I’ve learned a verbal click (“Yes!“) seems the most effective in gaining Sasha’s attention in a happy, positive way. Interestingly, that smart cookie also understands and obeys the “Neh!” sound when I don’t want her doing something–such as chasing ducks or moving toward vehicles as they pass by. I also use the “leave it!” command, but sometimes that single syllable “Neh!” works best.

If using the clicker is important to you and your dog reacts fearfully, consider these strategies to help your dog. And if your dog isn’t hyper-sensitive to such sounds and you want to learn more about clicker training, here are some basic training tips to help you get started.

Image courtesy of

The clicker wasn’t our only sound-related challenge these past few months. The coffee-bean grinder left her literally shaking and barking wildly even if she was at the other end of the house, or even outside with doors and windows shut. It became obvious this dog takes hyper-sensitivity to sound to a whole new level. We tried showing her what it was so she wouldn’t be scared. Tried distracting her, supplied extra love and attention. Nothing worked.

Then I got smart and turned it into Special Treat Time. I got the bag of Fromm’s big oven-baked biscuit treats (something I don’t use during obedience training because of the time needed to chew), put her in a sit-stay where she could see the grinder, praised her, and gave her a treat. Repeated the process when we measured the beans into the grinder, again when the grinder started and yet again when the grinder finished. Yup, lots of treats, with plenty of time to chew before we moved on to the next step. Since we don’t use the grinder daily it took some time to condition her to the sound.  And then one day she came running into the office, whined softly to get my attention, and then trotted back to the kitchen just as I heard the coffee grinder start working. I was heading for the treats when I realized she’d already moved on to play time with Sock Monkey:

If you have a dog that’s fearful of loud noises, the Whole Dog Journal offers tips and strategies to help you. You can also check out this video from Pam’s Dog Academy for some useful ideas to desensitize your dog to whatever noises scare the dog. Whatever strategies you try, don’t expect immediate results. Depending on your dog’s age and the origins of the trauma, the “counter-conditioning” process could require multiple sessions over a period of weeks or even longer.

For some dogs, rare events such as fireworks celebrations can be a source of serious stress. Here are some great tips from the Michigan Humane Society via the Detroit Free Press:
Keep Pets Calm During Fireworks
Desensitizing a hyper-sensitive dog takes time, patience, and a willingness to adapt strategies to find what’s best for you and your dog. Whether it’s clickers, coffee grinders, or some other loud noise, it is possible to help your dog become calmer and happier.

Sliding into Summer

“Time Flies” by Janus Syndicate (Creative Commons License)

Time seems to slide by faster as I age, or perhaps it’s age itself that heightens awareness of time passing. This weekend I realized it’s been more than a month since I shared a post here.  And what a month it’s been!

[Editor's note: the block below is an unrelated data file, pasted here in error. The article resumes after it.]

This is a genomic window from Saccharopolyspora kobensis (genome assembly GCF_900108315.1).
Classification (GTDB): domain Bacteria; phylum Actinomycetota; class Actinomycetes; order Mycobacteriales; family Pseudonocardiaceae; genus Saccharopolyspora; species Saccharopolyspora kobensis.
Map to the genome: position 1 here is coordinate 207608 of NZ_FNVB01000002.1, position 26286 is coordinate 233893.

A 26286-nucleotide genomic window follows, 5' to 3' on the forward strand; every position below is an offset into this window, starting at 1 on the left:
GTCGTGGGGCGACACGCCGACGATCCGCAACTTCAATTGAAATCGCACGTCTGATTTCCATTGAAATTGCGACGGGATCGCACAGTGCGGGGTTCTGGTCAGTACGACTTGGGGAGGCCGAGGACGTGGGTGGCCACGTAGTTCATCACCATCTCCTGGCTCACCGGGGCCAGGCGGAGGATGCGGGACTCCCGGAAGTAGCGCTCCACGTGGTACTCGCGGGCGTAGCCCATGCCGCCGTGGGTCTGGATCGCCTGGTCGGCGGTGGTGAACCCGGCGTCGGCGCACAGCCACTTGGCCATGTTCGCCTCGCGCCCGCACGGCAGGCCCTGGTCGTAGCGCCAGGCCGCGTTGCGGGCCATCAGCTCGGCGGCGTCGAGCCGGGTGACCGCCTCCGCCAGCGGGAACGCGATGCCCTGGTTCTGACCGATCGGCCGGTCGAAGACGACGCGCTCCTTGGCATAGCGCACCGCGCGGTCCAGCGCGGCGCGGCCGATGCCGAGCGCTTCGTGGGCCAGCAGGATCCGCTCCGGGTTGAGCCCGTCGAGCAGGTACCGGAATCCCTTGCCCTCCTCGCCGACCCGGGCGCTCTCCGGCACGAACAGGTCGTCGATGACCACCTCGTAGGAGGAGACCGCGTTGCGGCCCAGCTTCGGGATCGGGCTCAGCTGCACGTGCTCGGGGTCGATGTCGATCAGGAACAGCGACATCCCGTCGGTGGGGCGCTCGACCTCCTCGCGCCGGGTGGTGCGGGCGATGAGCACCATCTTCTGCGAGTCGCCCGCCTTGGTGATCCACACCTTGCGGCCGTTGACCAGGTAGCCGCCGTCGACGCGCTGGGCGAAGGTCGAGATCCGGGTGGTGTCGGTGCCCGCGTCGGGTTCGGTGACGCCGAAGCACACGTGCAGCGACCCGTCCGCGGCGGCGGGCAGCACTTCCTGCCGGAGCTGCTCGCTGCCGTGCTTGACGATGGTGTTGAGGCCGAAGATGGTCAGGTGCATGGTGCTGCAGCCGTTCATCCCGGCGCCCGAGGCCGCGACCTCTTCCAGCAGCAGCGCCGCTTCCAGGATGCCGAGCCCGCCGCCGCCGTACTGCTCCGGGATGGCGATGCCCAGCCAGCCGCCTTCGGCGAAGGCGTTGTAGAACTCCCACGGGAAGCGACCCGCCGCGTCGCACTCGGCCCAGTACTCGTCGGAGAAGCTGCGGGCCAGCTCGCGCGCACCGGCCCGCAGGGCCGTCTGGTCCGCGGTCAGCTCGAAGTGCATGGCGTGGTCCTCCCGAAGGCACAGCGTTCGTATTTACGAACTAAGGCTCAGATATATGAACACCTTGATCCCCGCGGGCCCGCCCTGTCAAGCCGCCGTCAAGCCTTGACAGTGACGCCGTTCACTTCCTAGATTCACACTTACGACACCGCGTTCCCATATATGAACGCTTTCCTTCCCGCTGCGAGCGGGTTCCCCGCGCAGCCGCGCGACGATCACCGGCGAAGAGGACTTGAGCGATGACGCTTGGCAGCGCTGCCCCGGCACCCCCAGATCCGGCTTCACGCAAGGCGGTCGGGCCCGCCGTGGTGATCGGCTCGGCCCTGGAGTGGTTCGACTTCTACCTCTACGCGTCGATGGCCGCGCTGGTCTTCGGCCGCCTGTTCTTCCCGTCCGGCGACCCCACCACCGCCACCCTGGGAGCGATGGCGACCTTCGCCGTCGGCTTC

The month of May brought the spring academic semester to an end. No matter how well organized and carefully paced our syllabi might be, the final weeks of the term inevitably devolve into a madcap rush to the finish line.  A colleague likened the experience to running the 100-yard dash at the end of a marathon. That certainly seemed true this spring!

May also brought a temporary halt to the formal side of Sasha’s obedience training. We finished Intermediate Obedience with a Rally Obedience mini-course as the final assessment. As you might expect, Sasha was terrific while her handler (me) got a bit dizzy navigating the 270-degree turns. True to form, Sasha patiently waited for me to untangle my feet and get moving again.  I can’t post her certificate of completion because the kennel doesn’t offer such certification; they’re missing a valuable marketing opportunity there! They do, however, provide one for completing the Basic Course, although we had to wait six weeks for a correct one to be issued. We’ll be going elsewhere for the Canine Good Citizen test, as I think it’s important to challenge Sasha in multiple environments with different trainers and evaluators.

May also saw Sasha’s first BIG experience with crowds and dogs. We participated in the 24th annual Dogwood Walk, which is a major fundraiser for the Humane Society of the Ozarks. Sasha  demonstrated her skill with several Canine Good Citizen test items: #1 accepting a friendly stranger; #2 sitting politely for petting; #4 walking on loose leash; and #5 walking through a crowd. She graciously accepted treats from several folks and even ignored the dogs who got a little too up-close-and-personal in her private space.  (Expect a blog post soon about dog owners’ manners…)

We rounded out May with medical adventures for the both of us, and after two weeks of “inside only” activity we’re back out in the neighborhood and on the trails, enjoying life!